Psilocybin is a naturally occurring alkaloid. In clinical trials, patients ingest mushrooms via oral capsules. Once ingested, psilocybin actively metabolizes to a serotonin transporter inhibitor. MRI scans show that psilocybin interacts with the serotonergic and glutamatergic neurotransmitter systems. These systems are important for modulating mood (among other psychological processes) and information processing respectively. While it typically takes SSRIs 6 to 8 weeks to improve symptoms of MDD, psilocybin can provide improvement in just a day.
In a 2020 review article published in the American Journal of Psychiatry, an open-label pilot study by Carhart-Harris et al is discussed, in which functional MRIs of the participants conducted the morning after the high-dose PAP showed heightened activity in the amygdala and disruption of default mode network connectivity, which can be interpreted as the possibility of the antidepressant mechanism of action of the sessions.
Efficacy of Psychedelic-Assisted Treatment
Several small recent studies at Johns Hopkins suggest that psilocybin-assisted psychotherapy provides high-efficacy, quick-acting reduction in depressive symptoms.
A 2022 study involving 27 patients found that the effects of two sessions of PAP provided substantial and stable antidepressant effects throughout a 12 month follow up period. Researchers also found that psilocybin has a low potential for addiction.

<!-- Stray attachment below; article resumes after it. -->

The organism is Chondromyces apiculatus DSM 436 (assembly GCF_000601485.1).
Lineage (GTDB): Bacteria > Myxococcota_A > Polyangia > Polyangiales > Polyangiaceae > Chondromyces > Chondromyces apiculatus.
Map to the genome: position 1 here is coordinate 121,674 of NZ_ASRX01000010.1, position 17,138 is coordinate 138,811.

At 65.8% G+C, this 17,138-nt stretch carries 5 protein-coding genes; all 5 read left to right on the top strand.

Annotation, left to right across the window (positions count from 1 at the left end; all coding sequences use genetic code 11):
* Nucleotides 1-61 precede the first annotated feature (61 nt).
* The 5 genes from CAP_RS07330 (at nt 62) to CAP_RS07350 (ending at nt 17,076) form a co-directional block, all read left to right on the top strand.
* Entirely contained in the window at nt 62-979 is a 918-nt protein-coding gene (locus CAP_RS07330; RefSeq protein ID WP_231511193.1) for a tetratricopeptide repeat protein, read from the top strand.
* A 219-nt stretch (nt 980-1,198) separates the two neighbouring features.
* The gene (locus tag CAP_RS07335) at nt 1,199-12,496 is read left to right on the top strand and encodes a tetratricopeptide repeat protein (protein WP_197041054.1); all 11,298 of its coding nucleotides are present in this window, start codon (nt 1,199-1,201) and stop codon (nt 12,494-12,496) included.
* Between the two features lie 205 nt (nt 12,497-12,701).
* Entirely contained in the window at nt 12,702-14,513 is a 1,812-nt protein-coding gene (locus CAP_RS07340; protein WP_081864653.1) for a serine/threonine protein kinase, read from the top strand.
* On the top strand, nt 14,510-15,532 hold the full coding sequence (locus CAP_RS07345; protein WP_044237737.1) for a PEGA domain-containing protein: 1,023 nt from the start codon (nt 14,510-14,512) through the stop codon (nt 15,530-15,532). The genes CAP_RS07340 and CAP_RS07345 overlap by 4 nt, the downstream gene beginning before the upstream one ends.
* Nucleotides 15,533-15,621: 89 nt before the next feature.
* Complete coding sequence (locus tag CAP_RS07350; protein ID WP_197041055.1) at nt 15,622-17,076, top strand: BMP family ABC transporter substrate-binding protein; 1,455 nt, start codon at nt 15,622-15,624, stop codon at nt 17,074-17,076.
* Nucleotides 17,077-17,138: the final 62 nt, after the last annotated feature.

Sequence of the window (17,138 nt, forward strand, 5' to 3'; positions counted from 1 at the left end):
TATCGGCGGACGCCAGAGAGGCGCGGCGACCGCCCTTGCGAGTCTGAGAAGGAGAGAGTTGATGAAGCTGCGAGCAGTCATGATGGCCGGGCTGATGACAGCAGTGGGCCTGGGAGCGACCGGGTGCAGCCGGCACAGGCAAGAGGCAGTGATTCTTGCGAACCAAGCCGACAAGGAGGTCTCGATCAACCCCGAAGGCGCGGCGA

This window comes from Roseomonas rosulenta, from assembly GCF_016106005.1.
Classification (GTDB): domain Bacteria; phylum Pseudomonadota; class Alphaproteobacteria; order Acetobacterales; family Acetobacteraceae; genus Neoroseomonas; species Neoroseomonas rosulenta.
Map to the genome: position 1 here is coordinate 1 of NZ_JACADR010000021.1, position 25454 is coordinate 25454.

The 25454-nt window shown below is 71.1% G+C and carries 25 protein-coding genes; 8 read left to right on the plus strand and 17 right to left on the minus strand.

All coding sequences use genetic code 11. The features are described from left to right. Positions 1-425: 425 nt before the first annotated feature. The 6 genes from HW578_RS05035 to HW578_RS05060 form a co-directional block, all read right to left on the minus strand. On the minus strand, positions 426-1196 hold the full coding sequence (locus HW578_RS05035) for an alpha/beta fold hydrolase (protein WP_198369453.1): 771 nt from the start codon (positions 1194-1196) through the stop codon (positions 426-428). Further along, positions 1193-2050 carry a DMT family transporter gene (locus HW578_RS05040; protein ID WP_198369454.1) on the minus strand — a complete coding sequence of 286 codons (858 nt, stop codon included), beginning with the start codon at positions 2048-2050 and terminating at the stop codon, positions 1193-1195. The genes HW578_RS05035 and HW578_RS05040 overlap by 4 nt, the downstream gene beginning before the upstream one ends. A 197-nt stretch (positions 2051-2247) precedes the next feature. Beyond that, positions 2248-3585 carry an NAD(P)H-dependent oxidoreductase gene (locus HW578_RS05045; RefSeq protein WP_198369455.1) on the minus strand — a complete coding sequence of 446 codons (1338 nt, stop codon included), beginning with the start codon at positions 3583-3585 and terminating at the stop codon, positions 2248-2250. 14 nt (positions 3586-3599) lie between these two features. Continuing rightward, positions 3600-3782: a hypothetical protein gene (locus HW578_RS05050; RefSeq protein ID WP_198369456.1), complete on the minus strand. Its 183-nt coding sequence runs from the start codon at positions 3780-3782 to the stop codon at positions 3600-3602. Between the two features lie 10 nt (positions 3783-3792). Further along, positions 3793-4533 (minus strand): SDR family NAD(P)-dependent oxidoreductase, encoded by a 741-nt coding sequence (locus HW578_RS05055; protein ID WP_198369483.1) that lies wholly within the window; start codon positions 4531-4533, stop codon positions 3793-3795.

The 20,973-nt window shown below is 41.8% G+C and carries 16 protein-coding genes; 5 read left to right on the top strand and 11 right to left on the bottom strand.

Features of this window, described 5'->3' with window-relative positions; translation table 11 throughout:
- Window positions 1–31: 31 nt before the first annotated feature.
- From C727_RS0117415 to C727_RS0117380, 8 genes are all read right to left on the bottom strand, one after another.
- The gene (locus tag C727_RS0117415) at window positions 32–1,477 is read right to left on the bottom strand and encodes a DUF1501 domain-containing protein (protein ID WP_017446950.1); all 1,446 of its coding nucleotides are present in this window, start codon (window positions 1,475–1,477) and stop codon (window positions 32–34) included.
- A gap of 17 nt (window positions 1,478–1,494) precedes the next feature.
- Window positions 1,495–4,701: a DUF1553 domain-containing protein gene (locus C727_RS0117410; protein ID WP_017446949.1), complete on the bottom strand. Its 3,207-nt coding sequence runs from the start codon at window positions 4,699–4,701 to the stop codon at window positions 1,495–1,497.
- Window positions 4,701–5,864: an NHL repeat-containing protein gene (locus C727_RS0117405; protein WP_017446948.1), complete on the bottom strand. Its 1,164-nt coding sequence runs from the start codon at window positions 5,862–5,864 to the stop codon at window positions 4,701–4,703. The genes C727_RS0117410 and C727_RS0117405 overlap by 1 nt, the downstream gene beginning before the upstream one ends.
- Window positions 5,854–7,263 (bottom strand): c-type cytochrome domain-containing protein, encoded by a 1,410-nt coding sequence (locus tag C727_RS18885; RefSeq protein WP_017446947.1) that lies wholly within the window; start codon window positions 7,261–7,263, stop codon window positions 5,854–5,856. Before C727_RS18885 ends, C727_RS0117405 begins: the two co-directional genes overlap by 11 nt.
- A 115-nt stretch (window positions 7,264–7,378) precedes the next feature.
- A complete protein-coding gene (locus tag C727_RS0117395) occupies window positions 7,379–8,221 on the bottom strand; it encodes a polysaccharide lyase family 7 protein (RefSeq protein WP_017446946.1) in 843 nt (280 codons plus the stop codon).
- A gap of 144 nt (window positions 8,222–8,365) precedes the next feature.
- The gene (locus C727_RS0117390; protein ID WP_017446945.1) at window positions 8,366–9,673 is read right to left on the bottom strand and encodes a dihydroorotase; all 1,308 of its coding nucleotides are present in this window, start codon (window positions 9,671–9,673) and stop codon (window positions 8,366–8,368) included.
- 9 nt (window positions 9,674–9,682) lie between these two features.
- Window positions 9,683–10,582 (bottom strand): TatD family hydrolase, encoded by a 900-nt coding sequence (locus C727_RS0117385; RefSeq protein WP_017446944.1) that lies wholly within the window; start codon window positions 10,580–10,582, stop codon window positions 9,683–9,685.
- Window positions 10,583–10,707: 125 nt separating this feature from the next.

Regardless, psychedelic studies have been small studies with larger sample sizes are needed.
What to Expect While Taking Mushrooms during PAP
The effects of mushrooms usually begin in about 30 minutes and usually last four to six hours. These effects include:
- Changes in consciousness, mood, thought, and perception
- Visual and auditory hallucinations
- Increased body temperature
- Increased or irregular heartbeat
- Stomach discomfort, nausea, and vomiting
- Facial flushes, sweating and chills
- Rapid breathing
Psychedelics have a different effect on everyone. In the first step of the consultation process, clinicians should take into account the patient’s weight, health, and drug prescriptions, as well as the strength and amount of the mushrooms. In the case of an overdose, the patient can experience anxiety, paranoia, psychosis, vomiting, or muscle weakness. Some people may experience a “bad trip” involving unpleasant and intense hallucinations, anxiety, paranoia, panic, and intense fear. Some people may experience flashbacks which can happen weeks or months after the drug was taken; they usually involve visual distortions and changes in emotions that usually last a minute or two,
Explore Other Treatment Options for Depression With Mid City
Psychedelic-Assisted Psychotherapy (PAP) gives hope for a future of more effective, immediate, and long-term solutions for treatment-resistant depression. However, as discussed above, there are risks of using psychedelics, and PAP is still awaiting more substantial research and is not FDA-approved or covered by insurance.
Unlike Psychedelics, Transcranial Magnetic Stimulation (TMS) has been proven to be safe and effective with decades of research and clinical experience, it has been FDA-approved (since 2008), and is covered by insurance. At Mid City TMS, we believe that better is possible. From the insurance process to setting up your first appointment, our staff is ready and happy to guide you through the process. To learn more, see our FAQ page or call 212-517-1867 with any questions.